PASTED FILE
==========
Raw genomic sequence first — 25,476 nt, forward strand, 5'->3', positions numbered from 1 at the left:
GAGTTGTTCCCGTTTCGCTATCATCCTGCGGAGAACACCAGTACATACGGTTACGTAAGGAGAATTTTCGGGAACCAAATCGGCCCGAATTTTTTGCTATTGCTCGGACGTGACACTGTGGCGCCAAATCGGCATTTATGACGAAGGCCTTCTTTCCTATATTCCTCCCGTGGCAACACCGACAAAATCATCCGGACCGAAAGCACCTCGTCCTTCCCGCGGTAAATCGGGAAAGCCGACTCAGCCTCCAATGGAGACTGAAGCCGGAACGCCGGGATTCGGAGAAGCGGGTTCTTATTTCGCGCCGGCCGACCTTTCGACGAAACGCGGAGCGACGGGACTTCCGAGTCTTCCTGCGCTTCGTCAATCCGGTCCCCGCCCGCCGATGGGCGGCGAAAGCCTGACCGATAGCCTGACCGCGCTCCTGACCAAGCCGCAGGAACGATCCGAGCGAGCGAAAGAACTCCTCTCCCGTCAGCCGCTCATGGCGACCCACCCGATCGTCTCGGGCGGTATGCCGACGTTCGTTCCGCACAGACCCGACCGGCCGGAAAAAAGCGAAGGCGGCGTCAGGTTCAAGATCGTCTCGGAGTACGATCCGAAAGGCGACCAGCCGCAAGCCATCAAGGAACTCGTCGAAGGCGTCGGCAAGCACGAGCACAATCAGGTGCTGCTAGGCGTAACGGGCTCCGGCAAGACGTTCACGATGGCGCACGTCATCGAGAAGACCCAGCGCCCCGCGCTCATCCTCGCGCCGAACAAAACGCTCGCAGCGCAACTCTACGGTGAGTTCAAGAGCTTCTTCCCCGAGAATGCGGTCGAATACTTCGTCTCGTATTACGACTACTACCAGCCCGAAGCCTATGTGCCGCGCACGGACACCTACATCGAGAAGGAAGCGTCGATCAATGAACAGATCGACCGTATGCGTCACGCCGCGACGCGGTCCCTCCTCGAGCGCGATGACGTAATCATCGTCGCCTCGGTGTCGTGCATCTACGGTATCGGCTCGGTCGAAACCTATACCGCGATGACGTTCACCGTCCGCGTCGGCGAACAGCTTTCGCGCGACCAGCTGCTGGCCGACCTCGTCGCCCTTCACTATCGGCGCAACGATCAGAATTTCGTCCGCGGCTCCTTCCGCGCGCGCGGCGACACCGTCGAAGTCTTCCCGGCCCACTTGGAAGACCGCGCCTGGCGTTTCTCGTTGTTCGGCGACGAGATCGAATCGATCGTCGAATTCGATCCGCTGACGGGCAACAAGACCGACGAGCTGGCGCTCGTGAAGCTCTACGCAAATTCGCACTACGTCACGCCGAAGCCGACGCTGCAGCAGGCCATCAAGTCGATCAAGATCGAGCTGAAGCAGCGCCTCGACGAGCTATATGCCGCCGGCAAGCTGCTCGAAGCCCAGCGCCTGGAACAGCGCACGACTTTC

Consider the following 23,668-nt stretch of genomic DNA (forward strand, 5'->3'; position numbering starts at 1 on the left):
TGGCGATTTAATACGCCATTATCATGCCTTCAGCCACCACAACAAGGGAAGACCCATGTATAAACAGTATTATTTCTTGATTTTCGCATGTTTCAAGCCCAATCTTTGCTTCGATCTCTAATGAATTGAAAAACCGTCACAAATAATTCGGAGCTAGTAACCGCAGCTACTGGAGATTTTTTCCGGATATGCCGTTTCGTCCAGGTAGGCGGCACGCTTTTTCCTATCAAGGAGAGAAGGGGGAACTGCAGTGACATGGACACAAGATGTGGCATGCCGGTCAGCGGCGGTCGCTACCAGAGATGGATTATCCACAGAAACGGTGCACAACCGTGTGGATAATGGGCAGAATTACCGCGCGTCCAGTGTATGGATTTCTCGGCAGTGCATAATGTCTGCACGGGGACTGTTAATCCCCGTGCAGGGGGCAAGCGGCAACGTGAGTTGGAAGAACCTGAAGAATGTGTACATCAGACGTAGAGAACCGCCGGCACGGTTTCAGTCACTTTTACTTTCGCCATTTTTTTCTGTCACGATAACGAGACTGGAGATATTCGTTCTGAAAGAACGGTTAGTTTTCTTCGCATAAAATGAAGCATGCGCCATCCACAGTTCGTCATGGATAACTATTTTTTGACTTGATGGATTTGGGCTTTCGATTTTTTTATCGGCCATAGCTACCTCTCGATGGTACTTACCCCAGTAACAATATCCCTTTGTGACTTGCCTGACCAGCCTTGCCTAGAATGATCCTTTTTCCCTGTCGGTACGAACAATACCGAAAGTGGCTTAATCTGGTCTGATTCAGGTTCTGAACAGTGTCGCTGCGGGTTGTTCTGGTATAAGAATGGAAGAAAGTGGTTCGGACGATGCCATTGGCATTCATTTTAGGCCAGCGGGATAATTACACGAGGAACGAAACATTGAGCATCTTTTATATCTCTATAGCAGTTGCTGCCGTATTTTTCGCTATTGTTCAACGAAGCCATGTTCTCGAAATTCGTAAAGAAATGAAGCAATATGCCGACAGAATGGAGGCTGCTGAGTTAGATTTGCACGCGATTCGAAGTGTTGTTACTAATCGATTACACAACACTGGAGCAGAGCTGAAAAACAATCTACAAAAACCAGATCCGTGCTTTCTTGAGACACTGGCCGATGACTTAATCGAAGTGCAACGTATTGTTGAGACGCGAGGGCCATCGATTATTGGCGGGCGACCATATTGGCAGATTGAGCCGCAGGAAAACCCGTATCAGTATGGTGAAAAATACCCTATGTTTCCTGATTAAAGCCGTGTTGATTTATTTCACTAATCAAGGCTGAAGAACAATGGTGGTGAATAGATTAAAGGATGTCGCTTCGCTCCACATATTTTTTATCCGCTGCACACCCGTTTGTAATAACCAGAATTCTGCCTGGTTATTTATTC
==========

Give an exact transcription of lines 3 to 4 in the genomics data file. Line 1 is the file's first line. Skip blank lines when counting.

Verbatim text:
Consider the following 23,668-nt stretch of genomic DNA (forward strand, 5'->3'; position numbering starts at 1 on the left):
TGGCGATTTAATACGCCATTATCATGCCTTCAGCCACCACAACAAGGGAAGACCCATGTATAAACAGTATTATTTCTTGATTTTCGCATGTTTCAAGCCCAATCTTTGCTTCGATCTCTAATGAATTGAAAAACCGTCACAAATAATTCGGAGCTAGTAACCGCAGCTACTGGAGATTTTTTCCGGATATGCCGTTTCGTCCAGGTAGGCGGCACGCTTTTTCCTATCAAGGAGAGAAGGGGGAACTGCAGTGACATGGACACAAGATGTGGCATGCCGGTCAGCGGCGGTCGCTACCAGAGATGGATTATCCACAGAAACGGTGCACAACCGTGTGGATAATGGGCAGAATTACCGCGCGTCCAGTGTATGGATTTCTCGGCAGTGCATAATGTCTGCACGGGGACTGTTAATCCCCGTGCAGGGGGCAAGCGGCAACGTGAGTTGGAAGAACCTGAAGAATGTGTACATCAGACGTAGAGAACCGCCGGCACGGTTTCAGTCACTTTTACTTTCGCCATTTTTTTCTGTCACGATAACGAGACTGGAGATATTCGTTCTGAAAGAACGGTTAGTTTTCTTCGCATAAAATGAAGCATGCGCCATCCACAGTTCGTCATGGATAACTATTTTTTGACTTGATGGATTTGGGCTTTCGATTTTTTTATCGGCCATAGCTACCTCTCGATGGTACTTACCCCAGTAACAATATCCCTTTGTGACTTGCCTGACCAGCCTTGCCTAGAATGATCCTTTTTCCCTGTCGGTACGAACAATACCGAAAGTGGCTTAATCTGGTCTGATTCAGGTTCTGAACAGTGTCGCTGCGGGTTGTTCTGGTATAAGAATGGAAGAAAGTGGTTCGGACGATGCCATTGGCATTCATTTTAGGCCAGCGGGATAATTACACGAGGAACGAAACATTGAGCATCTTTTATATCTCTATAGCAGTTGCTGCCGTATTTTTCGCTATTGTTCAACGAAGCCATGTTCTCGAAATTCGTAAAGAAATGAAGCAATATGCCGACAGAATGGAGGCTGCTGAGTTAGATTTGCACGCGATTCGAAGTGTTGTTACTAATCGATTACACAACACTGGAGCAGAGCTGAAAAACAATCTACAAAAACCAGATCCGTGCTTTCTTGAGACACTGGCCGATGACTTAATCGAAGTGCAACGTATTGTTGAGACGCGAGGGCCATCGATTATTGGCGGGCGACCATATTGGCAGATTGAGCCGCAGGAAAACCCGTATCAGTATGGTGAAAAATACCCTATGTTTCCTGATTAAAGCCGTGTTGATTTATTTCACTAATCAAGGCTGAAGAACAATGGTGGTGAATAGATTAAAGGATGTCGCTTCGCTCCACATATTTTTTATCCGCTGCACACCCGTTTGTAATAACCAGAATTCTGCCTGGTTATTTATTC